Patent wars: Now, Google and Motorola need to share Android data with Apple

The smartphone/tablet market giants – Apple, Google and Samsung have kept fighting amongst themselves for long. There is a long range of lawsuits these companies have filed against each other. Someway along the way, these lawsuits come up with twists we haven’t imagined till date. One such twist is U.S. Circuit judge Richard A. Posner ruling that Google has to hand over Android development data to Apple. And, as if that was not enough, they also have to disclose the details of the 12.5 billion $ Motorola takeover which is like pouring salt over their wounds. 


 “The Android/Motorola acquisition discovery is highly relevant to Apple’s claims and defenses. Motorola shall be expected to obtain full and immediate compliance by Google with Apple’s liability discovery demands.” Say Apple’s attorneys and Judge Posner told Bloomberg.

The fight between Apple and Google started pretty long ago. Steve Jobs had mentioned in his autobiography that he would ‘destroy’ Android. While that was not to be this might just give Apple a necessary loophole to stay ahead. 
This case, under Posner, is currently in the trial courts where back-to back hearings are going on under separate juries. One addresses 3 Motorola patents, while another will address 6 Apple hearings.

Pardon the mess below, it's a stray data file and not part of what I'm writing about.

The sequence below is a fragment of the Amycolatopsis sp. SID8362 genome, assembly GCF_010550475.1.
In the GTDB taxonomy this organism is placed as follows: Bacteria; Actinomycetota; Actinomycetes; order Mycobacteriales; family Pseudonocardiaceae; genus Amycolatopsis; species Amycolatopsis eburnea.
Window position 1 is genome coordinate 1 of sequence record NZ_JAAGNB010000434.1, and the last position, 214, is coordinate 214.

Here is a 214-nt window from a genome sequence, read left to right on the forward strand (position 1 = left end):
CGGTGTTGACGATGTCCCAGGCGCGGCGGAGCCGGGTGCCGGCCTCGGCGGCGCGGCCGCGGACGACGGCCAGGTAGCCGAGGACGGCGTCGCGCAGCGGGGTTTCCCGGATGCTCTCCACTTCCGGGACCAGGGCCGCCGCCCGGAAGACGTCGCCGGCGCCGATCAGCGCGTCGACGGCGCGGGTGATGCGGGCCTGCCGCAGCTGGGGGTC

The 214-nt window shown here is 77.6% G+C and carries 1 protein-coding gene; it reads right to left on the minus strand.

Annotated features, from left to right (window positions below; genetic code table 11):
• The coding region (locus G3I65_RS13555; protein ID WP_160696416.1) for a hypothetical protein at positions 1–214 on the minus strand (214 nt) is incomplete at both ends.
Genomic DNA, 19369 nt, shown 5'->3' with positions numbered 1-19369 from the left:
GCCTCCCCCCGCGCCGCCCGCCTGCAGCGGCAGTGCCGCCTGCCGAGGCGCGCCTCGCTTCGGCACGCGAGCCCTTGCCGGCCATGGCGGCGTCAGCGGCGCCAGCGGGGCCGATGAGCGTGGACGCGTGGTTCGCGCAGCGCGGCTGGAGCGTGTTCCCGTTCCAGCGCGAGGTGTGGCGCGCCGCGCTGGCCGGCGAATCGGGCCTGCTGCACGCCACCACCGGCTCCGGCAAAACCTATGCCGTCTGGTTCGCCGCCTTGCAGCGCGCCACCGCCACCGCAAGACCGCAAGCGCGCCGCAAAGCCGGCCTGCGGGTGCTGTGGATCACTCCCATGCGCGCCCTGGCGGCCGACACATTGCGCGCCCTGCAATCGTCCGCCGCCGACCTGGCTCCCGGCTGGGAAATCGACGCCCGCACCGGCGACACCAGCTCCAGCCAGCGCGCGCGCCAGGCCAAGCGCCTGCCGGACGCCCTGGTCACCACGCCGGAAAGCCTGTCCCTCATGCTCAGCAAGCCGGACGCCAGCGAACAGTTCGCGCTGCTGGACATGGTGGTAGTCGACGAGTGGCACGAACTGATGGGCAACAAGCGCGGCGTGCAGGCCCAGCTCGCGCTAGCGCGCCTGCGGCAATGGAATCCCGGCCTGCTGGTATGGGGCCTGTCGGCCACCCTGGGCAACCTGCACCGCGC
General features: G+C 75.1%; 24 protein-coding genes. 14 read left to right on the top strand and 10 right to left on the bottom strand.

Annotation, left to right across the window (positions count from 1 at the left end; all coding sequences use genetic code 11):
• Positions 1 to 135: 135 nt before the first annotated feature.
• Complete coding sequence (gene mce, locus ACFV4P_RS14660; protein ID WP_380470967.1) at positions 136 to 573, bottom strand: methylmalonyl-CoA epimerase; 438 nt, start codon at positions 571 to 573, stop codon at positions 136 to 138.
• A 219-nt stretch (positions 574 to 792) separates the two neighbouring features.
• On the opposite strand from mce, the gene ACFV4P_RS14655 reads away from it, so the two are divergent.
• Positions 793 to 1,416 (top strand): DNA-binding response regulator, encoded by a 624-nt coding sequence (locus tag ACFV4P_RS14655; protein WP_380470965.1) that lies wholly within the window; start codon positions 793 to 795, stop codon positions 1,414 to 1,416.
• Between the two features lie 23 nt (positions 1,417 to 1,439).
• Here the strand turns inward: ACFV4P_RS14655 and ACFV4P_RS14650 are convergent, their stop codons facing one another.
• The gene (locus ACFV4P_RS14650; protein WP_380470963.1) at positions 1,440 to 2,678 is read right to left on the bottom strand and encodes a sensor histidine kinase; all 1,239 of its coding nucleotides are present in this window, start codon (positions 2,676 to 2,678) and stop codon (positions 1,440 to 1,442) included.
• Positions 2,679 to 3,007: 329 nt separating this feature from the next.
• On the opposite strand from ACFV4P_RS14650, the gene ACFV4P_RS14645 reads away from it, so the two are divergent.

Motorola and Google, on the other hand are trying to make themselves some time rather than posting information. This typical response will give you an idea,” Google’s employees and documents are not within the ‘possession, custody, or control’ of Motorola, and Motorola cannot force Google to produce documents or witnesses over Google’s objections.” 
Basically what they are trying to do is cause the necessary delay till their case comes to court. 
But why do such big companies fight like children? Why is everything an issue with Apple? 
My guess is nothing is what it really seems like. See, the first thing is it allows one to stay ahead of the competition and guarantees publicity, bad or good. Secondly, technology might have become so inter-mingled that it is hard to differentiate when you are violating a patent!